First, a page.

“Meditate Your Weight” 5 Week Series and Book Study

Thursdays at 4:30 beginning April 2, 2020

Meditate Your Weight April 2020

Meet for book discussion, yoga and meditation in a supportive and encouraging accountability group on Thursday afternoons in April at Westport Yoga KC: April 2, April 9, April 16, April 23, April 30th, 2020.

Your Investment Includes:

  • 5 Specialized Classes with book discussion, yoga and meditation in a supportive environment

  • Your own copy of Tiffany Cruikshank’s book Meditate Your Weight

  • Complimentary attendance at 2 regularly scheduled yoga classes at Westport Yoga KC

  • 15% off enrollment in Special Events and Workshops at Westport Yoga KC April- May 2020

  • 15% Private Yoga and Life Coaching Sessions booked with Lisa

  • Weekly email literature and encouragement to help keep you focused on making positive mental and physical health changes in your life!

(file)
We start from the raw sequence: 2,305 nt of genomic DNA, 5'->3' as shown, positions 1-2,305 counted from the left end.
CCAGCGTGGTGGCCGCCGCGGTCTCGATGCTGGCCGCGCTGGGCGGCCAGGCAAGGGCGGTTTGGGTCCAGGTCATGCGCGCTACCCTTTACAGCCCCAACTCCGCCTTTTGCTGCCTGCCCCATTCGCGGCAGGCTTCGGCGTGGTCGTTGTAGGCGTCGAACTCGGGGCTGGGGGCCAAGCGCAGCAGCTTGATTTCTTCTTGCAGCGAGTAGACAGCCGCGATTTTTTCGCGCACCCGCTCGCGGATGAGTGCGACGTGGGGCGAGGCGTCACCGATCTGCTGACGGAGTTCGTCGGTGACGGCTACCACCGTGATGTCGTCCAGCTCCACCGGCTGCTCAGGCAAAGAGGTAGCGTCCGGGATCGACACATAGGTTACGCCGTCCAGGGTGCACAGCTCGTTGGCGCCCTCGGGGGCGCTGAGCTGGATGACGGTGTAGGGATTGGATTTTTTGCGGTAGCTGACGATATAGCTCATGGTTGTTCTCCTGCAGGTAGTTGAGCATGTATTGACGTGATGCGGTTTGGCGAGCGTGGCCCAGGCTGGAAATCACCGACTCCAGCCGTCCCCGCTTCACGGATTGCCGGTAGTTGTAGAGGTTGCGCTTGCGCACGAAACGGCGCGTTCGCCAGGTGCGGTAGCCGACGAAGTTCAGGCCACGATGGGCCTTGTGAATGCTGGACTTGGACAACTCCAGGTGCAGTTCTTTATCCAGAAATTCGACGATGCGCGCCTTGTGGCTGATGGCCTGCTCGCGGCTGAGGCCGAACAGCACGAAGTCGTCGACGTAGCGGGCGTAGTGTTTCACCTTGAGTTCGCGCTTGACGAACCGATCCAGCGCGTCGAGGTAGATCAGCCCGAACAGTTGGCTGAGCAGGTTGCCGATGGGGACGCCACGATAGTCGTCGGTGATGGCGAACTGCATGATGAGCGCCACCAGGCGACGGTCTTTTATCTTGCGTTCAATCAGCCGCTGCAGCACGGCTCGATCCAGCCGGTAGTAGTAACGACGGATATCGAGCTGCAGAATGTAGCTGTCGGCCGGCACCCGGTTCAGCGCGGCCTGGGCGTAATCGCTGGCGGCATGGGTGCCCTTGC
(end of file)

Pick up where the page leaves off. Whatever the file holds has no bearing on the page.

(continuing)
Investment: $95

recommended yoga readings 2018: svadhyaya

At any one time, I’m concurrently reading a slew of books: half-finished books about yoga, spirituality, meditation, brain-based research, Harry Potter and random novels litter my house. (It’s immensely more reasonable now that I have a Kindle and can check out as many e-books as I want. I can hide an entire library in my backpack!)

This natural inclination toward curiosity, seeking and reading led me to hundreds of inspiring texts when I first started teaching yoga and studying philosophy. Twelve years later, my bookshelves are bursting with insight and wisdom.

In yoga philosophy, the study of great texts is called svadhyaya and it is one of the five niyamas (personal considerations). The other niyamas are: saucha (purity), santosha (contentment), tapas (exploration) and isvara-pranidana (devotion). Svadhyaya invites serious yoga students to continue their study of yoga off the mat on your own time— seeking out wisdom from sources other than your direct teacher.